http://myfwc.com/hunting/by-species/wild-hog/

    On state-managed lands, there are seasons, gear restrictions, some have bag and size limits, and you need licenses. Also you can't spotlight for them. The season and gear restrictions are an attempt to prevent people from poaching deer out of season and claiming they're there for hogs. Licenses are to pay for the management of the land, as state Fish and Wildlife management is paid for out of license sales and matching federal dollars, with no general revenue funds being used except for some law enforcement.

    Good to see that the private land can be hunted to get the critters under control with effective methods. FL done good on that, and other states could productively follow that model.

    The part I bolded is what really chaps my gluteus maximus. Not the license part; I get that and it should be required to maintain and pay for the officers and management of the land. The few that would misuse the privilege that could be granted for hunting and baiting the hogs, and hunting them year round on state managed land when deer season isn't open is being held hostage by those few that can't obey the law. Kind of reminds me of the push to put brethalyzers in all cars as standard equipment because of the people that try to drive while drunk.

    Just so you know, I'm not knocking what FL does on the state managed land. TN does much the same on state managed lands as to the hog hunting. I guess some 'hunters' have major problems when it comes to temptation.
      I refuse to answer that question on the grounds that I don't know the answer”
    ― Douglas Adams
  • bisleybisley Senior Member Posts: 10,798 Senior Member
    The problem with thinking that you can control the feral hog population, by hunting them, is that they are just too smart. They adjust to whatever strategy you apply, by moving on or going nocturnal. Sure, you can kill a lot of them, by baiting, night hunting, shooting from helicopters. But you can't thin them enough to offset their rate of reproduction, and there are not enough natural predators that will go against the mature ones to get the young ones. They seem to adapt well to almost any natural condition that is thrown at them.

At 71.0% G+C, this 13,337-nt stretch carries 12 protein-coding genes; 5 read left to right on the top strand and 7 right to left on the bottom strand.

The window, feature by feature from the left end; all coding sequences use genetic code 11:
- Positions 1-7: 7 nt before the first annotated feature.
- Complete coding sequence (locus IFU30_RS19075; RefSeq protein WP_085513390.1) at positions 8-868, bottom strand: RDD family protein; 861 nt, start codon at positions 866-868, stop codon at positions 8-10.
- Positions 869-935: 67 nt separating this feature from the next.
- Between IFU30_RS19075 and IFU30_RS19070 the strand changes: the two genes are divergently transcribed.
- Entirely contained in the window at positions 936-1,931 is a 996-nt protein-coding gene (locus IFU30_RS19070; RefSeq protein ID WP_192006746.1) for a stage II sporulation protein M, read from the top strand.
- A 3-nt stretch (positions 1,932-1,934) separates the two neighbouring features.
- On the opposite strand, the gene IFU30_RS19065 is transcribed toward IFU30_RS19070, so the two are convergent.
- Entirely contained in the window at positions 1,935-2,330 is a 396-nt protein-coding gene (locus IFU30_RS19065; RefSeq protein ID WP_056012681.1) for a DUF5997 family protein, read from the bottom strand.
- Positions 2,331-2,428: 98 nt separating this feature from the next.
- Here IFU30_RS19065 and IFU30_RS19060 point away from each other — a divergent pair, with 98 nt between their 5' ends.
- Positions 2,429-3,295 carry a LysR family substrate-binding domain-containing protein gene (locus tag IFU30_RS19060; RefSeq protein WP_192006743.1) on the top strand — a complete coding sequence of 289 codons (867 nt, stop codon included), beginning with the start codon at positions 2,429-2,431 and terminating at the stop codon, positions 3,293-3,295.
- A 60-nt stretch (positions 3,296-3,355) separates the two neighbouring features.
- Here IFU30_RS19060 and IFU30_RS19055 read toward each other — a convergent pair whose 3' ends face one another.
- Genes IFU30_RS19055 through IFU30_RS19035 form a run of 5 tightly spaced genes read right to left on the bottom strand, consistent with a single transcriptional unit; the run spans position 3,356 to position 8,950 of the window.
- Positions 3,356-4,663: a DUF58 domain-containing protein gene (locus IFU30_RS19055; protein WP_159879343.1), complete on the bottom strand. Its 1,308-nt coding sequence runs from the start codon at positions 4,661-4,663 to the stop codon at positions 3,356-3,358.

The only method I have heard of that seems to reduce their numbers in any measurable way is a combination of trapping and night hunting. Baited night hunts from high stands work best, and are targeted strictly at the old, smart ones. Eliminating them leaves the younger ones much more vulnerable to trapping. The idea is to kill the smart ones (big, old ones) with as little disruption as possible to the rest of them. Even then, the traps have to be emptied regularly, moved often, and some pains taken to disguise them. The best trapping results will be immediately after the 'alphas' are removed, before the young ones learn to avoid the traps.

    From what I understand about this method, it still takes a lot of hard work and daily attention, just to break even with the reproduction rate. Assuming that this really is the most effective method, the smart thing to do would be to find an outlet for selling the meat and hides, so that 'contractors' could do this for a living. The ones that are trapped, near where I live, can be sold, apparently for human consumption (somewhere), because they have to be alive.
  • DanChamberlainDanChamberlain Senior Member Posts: 3,395 Senior Member
    We see destructive feral hogs. They see cute little piggies.

    Dan
    It's a source of great pride for me, that when my name is googled, one finds book titles and not mug shots. Daniel C. Chamberlain
  • FisheadgibFisheadgib Senior Member Posts: 5,797 Senior Member
    Everything that Bisley posted is spot on for the pigs on our place in Alabama. When they show up somewhere, you usually have only one or two chances at them before they change their patterns. In Alabama we can't hunt anything over feed, not even pigs. We all keep feeders out during the summer to try and improve the protein content of our deer herds diet. Once the hogs find a feeder the deer will stay away from it and we can't shoot the hogs at the feeder. The only way to get the hogs away from it is to not refill it for a while. Then the hogs try to knock it down to get the feed out of it. I tie all my feeders to a tree to avoid this as I've had the legs knocked off of my feeders on several occasions. Even though hogs are getting to be a pretty big problem in Alabama, the state still treats them a little like game animals. In my book, hogs are no better than rats or fire ants. I'm not fond of coyotes either.